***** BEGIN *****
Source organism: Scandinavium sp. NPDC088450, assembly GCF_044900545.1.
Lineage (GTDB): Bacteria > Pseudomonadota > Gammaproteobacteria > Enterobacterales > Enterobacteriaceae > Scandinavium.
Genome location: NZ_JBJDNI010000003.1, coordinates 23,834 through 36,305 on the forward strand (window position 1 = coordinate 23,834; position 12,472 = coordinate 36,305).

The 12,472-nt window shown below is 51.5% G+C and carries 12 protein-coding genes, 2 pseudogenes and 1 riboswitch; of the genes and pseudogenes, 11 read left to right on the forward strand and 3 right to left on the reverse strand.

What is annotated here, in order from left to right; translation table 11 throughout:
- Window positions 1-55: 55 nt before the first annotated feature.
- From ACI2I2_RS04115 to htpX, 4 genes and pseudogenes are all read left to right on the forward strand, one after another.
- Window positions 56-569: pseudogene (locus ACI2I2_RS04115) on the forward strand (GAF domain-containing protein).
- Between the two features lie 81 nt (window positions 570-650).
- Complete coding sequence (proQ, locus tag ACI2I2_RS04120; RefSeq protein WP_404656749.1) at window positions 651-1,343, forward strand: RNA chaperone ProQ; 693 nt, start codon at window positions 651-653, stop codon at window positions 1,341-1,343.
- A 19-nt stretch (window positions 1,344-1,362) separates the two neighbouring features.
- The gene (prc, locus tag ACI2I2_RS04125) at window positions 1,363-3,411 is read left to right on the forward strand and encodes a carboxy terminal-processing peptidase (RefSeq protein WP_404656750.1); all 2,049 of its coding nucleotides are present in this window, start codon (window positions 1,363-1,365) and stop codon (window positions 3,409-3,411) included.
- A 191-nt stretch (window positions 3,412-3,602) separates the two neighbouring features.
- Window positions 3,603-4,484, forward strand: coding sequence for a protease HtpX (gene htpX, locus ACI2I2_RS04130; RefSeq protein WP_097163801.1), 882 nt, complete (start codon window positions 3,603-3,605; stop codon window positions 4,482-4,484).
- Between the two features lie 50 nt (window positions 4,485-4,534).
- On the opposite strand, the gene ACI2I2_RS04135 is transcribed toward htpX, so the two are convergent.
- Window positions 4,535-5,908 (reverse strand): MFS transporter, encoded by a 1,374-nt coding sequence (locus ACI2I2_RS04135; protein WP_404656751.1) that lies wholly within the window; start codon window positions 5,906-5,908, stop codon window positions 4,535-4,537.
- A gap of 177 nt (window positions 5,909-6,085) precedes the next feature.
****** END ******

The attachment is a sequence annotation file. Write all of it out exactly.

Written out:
Source organism: Scandinavium sp. NPDC088450, assembly GCF_044900545.1.
Lineage (GTDB): Bacteria > Pseudomonadota > Gammaproteobacteria > Enterobacterales > Enterobacteriaceae > Scandinavium.
Genome location: NZ_JBJDNI010000003.1, coordinates 23,834 through 36,305 on the forward strand (window position 1 = coordinate 23,834; position 12,472 = coordinate 36,305).

The 12,472-nt window shown below is 51.5% G+C and carries 12 protein-coding genes, 2 pseudogenes and 1 riboswitch; of the genes and pseudogenes, 11 read left to right on the forward strand and 3 right to left on the reverse strand.

What is annotated here, in order from left to right; translation table 11 throughout:
- Window positions 1-55: 55 nt before the first annotated feature.
- From ACI2I2_RS04115 to htpX, 4 genes and pseudogenes are all read left to right on the forward strand, one after another.
- Window positions 56-569: pseudogene (locus ACI2I2_RS04115) on the forward strand (GAF domain-containing protein).
- Between the two features lie 81 nt (window positions 570-650).
- Complete coding sequence (proQ, locus tag ACI2I2_RS04120; RefSeq protein WP_404656749.1) at window positions 651-1,343, forward strand: RNA chaperone ProQ; 693 nt, start codon at window positions 651-653, stop codon at window positions 1,341-1,343.
- A 19-nt stretch (window positions 1,344-1,362) separates the two neighbouring features.
- The gene (prc, locus tag ACI2I2_RS04125) at window positions 1,363-3,411 is read left to right on the forward strand and encodes a carboxy terminal-processing peptidase (RefSeq protein WP_404656750.1); all 2,049 of its coding nucleotides are present in this window, start codon (window positions 1,363-1,365) and stop codon (window positions 3,409-3,411) included.
- A 191-nt stretch (window positions 3,412-3,602) separates the two neighbouring features.
- Window positions 3,603-4,484, forward strand: coding sequence for a protease HtpX (gene htpX, locus ACI2I2_RS04130; RefSeq protein WP_097163801.1), 882 nt, complete (start codon window positions 3,603-3,605; stop codon window positions 4,482-4,484).
- Between the two features lie 50 nt (window positions 4,485-4,534).
- On the opposite strand, the gene ACI2I2_RS04135 is transcribed toward htpX, so the two are convergent.
- Window positions 4,535-5,908 (reverse strand): MFS transporter, encoded by a 1,374-nt coding sequence (locus ACI2I2_RS04135; protein WP_404656751.1) that lies wholly within the window; start codon window positions 5,906-5,908, stop codon window positions 4,535-4,537.
- A gap of 177 nt (window positions 5,909-6,085) precedes the next feature.